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I was in a reading mood this weekend so I read Hatching Twitter: A True Story of Money, Power, Friendship, and Betrayal after reading No Better Time on Saturday. I finished it just before I walked the dog and then went to bed.
I slept very poorly last night and woke up thinking about the book. I woke up several times in the night (I’m getting older – that’s part of the drill – anyone over 45 knows what I mean) and each time I had something about the book in my brain.
When I woke up this morning, the first thought I had as I was brushing my teeth was “the characters in the book weren’t right.” When I read history, especially of a technology company, I often know a few of the people pretty well. When the writer captures their essence, it lends credibility to all the other people I don’t know. When the writer misses, it detracts from the whole thing.
In Hatching Twitter, Nick Bilton (the author) captured a dimension of the people I know. But it was only one dimension. And it missed – completely – in capturing the whole of the people. The dimension he highlighted made the story more dramatic as he focused on a dimension of conflict. As I sit here writing this, trying to process how I feel about the book, I realize this tactic – by focusing on only one dimension of a person – created incredible tension in the story.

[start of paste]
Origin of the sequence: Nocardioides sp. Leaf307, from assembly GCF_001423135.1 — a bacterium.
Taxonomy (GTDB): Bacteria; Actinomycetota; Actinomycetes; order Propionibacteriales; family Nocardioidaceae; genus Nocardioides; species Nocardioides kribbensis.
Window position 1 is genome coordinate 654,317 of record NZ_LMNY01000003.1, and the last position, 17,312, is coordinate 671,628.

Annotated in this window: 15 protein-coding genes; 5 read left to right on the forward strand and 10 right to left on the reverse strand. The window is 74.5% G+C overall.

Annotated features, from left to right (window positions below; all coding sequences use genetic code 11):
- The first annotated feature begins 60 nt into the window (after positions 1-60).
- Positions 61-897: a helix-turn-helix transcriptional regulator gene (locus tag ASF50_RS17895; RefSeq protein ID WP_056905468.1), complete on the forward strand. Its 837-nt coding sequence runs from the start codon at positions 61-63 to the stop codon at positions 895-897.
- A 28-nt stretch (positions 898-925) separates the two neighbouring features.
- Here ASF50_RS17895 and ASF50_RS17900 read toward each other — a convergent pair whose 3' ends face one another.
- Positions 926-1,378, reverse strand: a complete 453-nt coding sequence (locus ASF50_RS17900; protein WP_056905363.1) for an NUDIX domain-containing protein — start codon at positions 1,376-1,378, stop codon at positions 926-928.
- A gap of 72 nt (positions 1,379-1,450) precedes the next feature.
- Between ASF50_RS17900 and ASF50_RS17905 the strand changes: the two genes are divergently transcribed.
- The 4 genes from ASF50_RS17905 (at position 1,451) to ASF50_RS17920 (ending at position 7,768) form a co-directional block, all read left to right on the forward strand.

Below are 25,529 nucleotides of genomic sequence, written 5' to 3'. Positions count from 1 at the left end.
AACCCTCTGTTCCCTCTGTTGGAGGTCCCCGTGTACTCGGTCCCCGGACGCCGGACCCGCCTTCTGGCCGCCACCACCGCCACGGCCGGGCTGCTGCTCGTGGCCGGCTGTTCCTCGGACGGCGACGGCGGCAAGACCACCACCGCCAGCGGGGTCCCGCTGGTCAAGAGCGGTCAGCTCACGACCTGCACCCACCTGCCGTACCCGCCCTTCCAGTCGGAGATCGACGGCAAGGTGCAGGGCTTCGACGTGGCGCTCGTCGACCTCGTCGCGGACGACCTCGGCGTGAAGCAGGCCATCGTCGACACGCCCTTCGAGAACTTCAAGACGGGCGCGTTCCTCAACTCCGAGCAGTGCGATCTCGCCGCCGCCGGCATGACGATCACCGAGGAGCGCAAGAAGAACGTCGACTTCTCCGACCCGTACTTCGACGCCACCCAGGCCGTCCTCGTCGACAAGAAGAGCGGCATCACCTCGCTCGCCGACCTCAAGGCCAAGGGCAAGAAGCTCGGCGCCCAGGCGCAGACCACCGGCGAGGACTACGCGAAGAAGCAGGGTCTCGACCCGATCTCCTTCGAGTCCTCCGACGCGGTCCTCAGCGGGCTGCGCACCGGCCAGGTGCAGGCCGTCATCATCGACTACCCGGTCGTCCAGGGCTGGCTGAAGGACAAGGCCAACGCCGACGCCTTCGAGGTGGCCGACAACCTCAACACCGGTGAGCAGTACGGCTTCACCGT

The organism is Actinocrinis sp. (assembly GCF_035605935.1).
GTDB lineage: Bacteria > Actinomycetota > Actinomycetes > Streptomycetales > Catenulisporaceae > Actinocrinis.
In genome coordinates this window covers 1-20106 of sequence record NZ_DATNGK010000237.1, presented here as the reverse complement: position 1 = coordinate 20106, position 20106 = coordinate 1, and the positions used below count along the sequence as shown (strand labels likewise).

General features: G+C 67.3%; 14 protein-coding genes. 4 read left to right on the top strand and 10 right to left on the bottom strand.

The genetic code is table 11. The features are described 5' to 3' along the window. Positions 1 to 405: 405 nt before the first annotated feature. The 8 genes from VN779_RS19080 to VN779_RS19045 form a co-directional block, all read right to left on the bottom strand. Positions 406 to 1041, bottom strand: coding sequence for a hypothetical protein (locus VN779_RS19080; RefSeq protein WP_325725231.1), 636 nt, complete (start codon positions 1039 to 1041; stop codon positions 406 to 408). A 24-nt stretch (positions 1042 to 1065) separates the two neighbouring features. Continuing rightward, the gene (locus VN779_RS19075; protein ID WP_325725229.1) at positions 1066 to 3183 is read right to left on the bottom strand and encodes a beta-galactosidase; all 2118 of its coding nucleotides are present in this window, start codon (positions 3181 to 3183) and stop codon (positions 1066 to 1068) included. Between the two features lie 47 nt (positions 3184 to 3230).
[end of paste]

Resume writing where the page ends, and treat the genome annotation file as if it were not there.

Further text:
I love Ben Mezrich and his books. I realize that Hatching Twitter: A True Story of Money, Power, Friendship, and Betrayal is written in the same style as Mezrich’s The Accidental Billionaires: The Founding of Facebook: A Tale of Sex, Money, Genius and Betrayal. The title is even in the same style. The big difference is that Mezrich doesn’t pretend that he’s not sensationalizing the situation. That’s his gig – and he’s not apologetic about it in any way. Note the phrases after the colon – “A True Story” (Bilton) and “A Tale of” (Mezrich).
A puzzle piece just clicked into place for me. I read Hatching Twitter (Twitter story) the day after I read No Better Time (Akamai story). Both were dramatic. No Better Time was history; Hatching Twitter was sensationalized history. No Better Time created real depth around one character – Daniel Lewin. Hatching Twitter tried to do this around the story of Twitter but had to do this at the expense of the depth of the characters to fit into the 300 pages that a non-fiction book like this ends up being due to publishing industry constraints so it has a chance of ending up on a best seller list.